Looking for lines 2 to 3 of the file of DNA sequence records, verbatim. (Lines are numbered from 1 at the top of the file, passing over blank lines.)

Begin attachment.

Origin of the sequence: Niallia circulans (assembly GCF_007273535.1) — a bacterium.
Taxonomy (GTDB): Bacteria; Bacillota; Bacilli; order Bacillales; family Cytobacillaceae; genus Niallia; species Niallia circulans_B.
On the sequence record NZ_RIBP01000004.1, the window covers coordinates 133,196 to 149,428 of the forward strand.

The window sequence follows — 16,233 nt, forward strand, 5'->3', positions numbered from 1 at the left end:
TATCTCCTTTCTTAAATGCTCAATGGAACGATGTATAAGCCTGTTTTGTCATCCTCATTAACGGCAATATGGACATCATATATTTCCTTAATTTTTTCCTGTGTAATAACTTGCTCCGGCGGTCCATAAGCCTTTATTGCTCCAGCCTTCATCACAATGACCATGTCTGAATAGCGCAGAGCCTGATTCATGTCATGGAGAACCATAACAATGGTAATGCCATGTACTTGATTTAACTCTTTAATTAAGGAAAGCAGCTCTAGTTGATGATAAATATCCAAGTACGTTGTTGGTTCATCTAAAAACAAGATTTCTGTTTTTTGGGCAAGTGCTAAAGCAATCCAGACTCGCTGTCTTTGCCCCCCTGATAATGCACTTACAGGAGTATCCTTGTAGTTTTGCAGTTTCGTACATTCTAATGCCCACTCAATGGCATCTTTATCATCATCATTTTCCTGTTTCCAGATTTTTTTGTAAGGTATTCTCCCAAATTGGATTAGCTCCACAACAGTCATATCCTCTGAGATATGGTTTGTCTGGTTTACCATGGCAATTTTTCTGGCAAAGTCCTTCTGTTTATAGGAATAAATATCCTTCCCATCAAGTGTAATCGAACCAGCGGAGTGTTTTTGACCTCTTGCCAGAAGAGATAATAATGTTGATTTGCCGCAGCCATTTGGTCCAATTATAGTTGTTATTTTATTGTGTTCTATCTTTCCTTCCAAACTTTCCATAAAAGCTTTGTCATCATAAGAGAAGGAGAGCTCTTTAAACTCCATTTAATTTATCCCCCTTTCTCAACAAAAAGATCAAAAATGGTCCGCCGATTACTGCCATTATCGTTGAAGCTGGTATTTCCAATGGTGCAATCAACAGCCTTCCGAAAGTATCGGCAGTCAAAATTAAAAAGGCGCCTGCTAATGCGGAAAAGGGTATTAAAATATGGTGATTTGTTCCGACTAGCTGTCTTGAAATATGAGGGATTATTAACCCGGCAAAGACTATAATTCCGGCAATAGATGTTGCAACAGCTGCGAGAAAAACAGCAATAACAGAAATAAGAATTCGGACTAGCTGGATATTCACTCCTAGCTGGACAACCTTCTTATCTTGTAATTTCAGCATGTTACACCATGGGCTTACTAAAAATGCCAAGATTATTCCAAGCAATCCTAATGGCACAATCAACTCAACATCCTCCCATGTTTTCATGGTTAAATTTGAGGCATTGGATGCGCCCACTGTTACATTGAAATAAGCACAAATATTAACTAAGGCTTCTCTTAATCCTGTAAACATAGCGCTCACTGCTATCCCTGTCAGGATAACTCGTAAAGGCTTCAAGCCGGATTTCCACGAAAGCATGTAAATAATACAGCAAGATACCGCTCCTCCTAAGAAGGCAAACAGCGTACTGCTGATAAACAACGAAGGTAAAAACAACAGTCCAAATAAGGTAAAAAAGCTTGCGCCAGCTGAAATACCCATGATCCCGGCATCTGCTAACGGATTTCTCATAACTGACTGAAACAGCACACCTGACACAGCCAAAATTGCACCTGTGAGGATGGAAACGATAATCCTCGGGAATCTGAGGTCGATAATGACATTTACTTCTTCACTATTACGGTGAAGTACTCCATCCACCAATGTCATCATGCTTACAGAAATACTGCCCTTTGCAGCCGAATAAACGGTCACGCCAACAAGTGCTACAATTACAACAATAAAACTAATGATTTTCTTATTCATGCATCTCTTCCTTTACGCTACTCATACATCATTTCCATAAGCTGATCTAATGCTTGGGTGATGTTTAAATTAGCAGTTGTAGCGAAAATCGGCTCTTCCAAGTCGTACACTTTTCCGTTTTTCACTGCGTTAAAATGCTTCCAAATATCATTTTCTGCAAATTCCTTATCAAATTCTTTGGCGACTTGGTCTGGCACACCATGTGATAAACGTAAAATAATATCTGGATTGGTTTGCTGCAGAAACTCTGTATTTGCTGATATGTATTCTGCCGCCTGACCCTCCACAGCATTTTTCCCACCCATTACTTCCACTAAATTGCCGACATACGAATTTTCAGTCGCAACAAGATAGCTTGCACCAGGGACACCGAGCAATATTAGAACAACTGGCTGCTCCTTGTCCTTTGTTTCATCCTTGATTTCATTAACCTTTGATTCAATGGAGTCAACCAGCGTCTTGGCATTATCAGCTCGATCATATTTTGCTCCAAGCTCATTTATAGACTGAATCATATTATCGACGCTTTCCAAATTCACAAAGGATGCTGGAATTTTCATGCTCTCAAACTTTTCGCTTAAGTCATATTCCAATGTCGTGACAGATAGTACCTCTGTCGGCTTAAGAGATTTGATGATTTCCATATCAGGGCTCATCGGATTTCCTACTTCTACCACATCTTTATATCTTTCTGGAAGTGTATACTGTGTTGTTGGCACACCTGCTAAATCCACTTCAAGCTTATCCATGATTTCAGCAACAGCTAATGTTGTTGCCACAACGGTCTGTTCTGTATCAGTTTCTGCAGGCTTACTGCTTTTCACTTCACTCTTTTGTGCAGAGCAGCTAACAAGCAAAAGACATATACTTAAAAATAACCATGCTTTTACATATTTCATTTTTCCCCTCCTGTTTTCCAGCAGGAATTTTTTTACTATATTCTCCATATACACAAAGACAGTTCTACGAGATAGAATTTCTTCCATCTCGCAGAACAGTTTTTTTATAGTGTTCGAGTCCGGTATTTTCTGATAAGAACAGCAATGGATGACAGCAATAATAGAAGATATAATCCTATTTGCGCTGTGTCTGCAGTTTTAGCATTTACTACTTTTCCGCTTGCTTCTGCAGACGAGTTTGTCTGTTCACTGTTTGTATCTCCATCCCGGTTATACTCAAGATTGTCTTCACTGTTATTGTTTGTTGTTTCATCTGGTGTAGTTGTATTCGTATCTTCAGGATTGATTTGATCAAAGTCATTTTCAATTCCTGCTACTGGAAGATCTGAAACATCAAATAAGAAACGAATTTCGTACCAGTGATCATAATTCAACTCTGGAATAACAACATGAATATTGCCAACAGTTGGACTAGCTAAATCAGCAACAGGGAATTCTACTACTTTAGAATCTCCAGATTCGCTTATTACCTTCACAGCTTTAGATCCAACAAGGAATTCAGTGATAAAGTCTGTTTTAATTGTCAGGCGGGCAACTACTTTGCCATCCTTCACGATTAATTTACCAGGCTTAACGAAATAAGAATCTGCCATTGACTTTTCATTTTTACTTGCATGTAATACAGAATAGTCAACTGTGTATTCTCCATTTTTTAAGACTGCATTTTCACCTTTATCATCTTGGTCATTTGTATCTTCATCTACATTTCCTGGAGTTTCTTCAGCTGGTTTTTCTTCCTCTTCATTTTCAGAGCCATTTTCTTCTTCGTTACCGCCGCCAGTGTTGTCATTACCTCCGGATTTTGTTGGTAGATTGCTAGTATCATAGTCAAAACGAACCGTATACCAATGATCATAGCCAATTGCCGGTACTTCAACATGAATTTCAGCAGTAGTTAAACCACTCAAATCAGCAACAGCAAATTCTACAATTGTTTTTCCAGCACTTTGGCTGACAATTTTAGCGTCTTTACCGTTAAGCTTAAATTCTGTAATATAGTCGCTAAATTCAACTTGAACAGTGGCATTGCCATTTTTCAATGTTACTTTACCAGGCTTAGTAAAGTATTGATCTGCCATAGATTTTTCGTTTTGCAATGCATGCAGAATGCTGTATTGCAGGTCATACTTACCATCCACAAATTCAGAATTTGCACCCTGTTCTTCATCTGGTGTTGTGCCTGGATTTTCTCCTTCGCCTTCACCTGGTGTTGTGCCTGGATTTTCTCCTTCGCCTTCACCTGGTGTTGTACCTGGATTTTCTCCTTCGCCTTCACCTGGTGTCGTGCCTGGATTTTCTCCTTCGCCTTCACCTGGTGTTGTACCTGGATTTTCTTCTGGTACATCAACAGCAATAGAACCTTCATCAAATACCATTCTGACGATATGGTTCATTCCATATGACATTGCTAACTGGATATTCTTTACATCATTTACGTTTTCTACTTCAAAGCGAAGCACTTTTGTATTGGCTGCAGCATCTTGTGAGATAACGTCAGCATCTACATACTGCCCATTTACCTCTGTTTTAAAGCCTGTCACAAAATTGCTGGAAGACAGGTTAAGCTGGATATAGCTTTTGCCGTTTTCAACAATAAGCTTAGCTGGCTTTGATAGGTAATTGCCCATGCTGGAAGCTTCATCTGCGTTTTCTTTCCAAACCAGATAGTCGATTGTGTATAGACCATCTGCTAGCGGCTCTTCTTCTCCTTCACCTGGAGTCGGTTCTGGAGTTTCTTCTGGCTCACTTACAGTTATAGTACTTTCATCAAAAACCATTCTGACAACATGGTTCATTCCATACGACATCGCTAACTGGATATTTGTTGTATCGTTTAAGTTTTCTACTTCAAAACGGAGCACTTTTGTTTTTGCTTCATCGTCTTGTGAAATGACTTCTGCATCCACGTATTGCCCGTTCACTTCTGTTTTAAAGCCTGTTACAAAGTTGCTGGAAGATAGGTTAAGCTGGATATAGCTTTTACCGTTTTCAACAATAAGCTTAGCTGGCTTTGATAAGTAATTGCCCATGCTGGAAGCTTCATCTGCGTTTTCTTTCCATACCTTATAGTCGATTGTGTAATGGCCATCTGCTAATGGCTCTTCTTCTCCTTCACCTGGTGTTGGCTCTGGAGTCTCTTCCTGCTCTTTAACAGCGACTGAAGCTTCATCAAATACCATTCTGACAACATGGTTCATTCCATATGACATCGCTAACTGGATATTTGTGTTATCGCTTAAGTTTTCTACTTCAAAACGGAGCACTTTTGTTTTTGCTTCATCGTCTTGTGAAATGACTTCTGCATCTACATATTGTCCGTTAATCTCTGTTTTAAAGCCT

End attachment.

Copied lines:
Taxonomy (GTDB): Bacteria; Bacillota; Bacilli; order Bacillales; family Cytobacillaceae; genus Niallia; species Niallia circulans_B.
On the sequence record NZ_RIBP01000004.1, the window covers coordinates 133,196 to 149,428 of the forward strand.